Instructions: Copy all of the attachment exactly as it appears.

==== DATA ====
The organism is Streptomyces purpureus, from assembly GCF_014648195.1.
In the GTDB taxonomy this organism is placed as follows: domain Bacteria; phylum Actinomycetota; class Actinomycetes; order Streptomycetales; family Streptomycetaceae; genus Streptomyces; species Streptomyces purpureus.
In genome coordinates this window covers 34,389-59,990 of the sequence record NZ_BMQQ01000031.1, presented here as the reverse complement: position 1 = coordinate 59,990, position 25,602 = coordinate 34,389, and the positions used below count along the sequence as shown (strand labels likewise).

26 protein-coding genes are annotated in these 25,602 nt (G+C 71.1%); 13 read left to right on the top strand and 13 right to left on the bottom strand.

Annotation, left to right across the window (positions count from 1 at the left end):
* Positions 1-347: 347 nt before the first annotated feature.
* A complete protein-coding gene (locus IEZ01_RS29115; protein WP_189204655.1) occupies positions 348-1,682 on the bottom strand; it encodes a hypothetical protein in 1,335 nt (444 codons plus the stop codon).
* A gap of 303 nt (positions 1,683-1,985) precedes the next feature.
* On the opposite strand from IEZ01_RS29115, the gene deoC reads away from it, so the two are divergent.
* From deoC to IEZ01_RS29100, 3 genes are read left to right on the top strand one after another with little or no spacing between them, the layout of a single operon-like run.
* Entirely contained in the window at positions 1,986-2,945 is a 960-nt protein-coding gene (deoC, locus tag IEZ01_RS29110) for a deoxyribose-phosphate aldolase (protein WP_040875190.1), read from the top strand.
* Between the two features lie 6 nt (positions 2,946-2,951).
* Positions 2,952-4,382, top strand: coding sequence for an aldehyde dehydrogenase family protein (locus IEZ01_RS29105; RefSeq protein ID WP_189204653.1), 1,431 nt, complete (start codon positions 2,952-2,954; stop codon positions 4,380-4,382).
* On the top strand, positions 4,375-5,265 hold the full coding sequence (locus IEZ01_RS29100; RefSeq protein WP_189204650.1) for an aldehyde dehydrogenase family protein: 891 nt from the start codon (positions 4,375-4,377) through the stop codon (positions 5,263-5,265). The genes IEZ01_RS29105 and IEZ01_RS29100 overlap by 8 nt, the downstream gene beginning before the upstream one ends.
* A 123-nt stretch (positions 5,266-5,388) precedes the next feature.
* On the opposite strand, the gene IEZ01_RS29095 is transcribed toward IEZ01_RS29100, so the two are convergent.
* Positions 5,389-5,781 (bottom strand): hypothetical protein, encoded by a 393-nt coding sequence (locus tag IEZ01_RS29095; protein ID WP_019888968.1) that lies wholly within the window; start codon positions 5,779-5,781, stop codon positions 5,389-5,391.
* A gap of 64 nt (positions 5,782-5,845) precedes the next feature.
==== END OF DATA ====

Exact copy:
The organism is Streptomyces purpureus, from assembly GCF_014648195.1.
In the GTDB taxonomy this organism is placed as follows: domain Bacteria; phylum Actinomycetota; class Actinomycetes; order Streptomycetales; family Streptomycetaceae; genus Streptomyces; species Streptomyces purpureus.
In genome coordinates this window covers 34,389-59,990 of the sequence record NZ_BMQQ01000031.1, presented here as the reverse complement: position 1 = coordinate 59,990, position 25,602 = coordinate 34,389, and the positions used below count along the sequence as shown (strand labels likewise).

26 protein-coding genes are annotated in these 25,602 nt (G+C 71.1%); 13 read left to right on the top strand and 13 right to left on the bottom strand.

Annotation, left to right across the window (positions count from 1 at the left end):
* Positions 1-347: 347 nt before the first annotated feature.
* A complete protein-coding gene (locus IEZ01_RS29115; protein WP_189204655.1) occupies positions 348-1,682 on the bottom strand; it encodes a hypothetical protein in 1,335 nt (444 codons plus the stop codon).
* A gap of 303 nt (positions 1,683-1,985) precedes the next feature.
* On the opposite strand from IEZ01_RS29115, the gene deoC reads away from it, so the two are divergent.
* From deoC to IEZ01_RS29100, 3 genes are read left to right on the top strand one after another with little or no spacing between them, the layout of a single operon-like run.
* Entirely contained in the window at positions 1,986-2,945 is a 960-nt protein-coding gene (deoC, locus tag IEZ01_RS29110) for a deoxyribose-phosphate aldolase (protein WP_040875190.1), read from the top strand.
* Between the two features lie 6 nt (positions 2,946-2,951).
* Positions 2,952-4,382, top strand: coding sequence for an aldehyde dehydrogenase family protein (locus IEZ01_RS29105; RefSeq protein ID WP_189204653.1), 1,431 nt, complete (start codon positions 2,952-2,954; stop codon positions 4,380-4,382).
* On the top strand, positions 4,375-5,265 hold the full coding sequence (locus IEZ01_RS29100; RefSeq protein WP_189204650.1) for an aldehyde dehydrogenase family protein: 891 nt from the start codon (positions 4,375-4,377) through the stop codon (positions 5,263-5,265). The genes IEZ01_RS29105 and IEZ01_RS29100 overlap by 8 nt, the downstream gene beginning before the upstream one ends.
* A 123-nt stretch (positions 5,266-5,388) precedes the next feature.
* On the opposite strand, the gene IEZ01_RS29095 is transcribed toward IEZ01_RS29100, so the two are convergent.
* Positions 5,389-5,781 (bottom strand): hypothetical protein, encoded by a 393-nt coding sequence (locus tag IEZ01_RS29095; protein ID WP_019888968.1) that lies wholly within the window; start codon positions 5,779-5,781, stop codon positions 5,389-5,391.
* A gap of 64 nt (positions 5,782-5,845) precedes the next feature.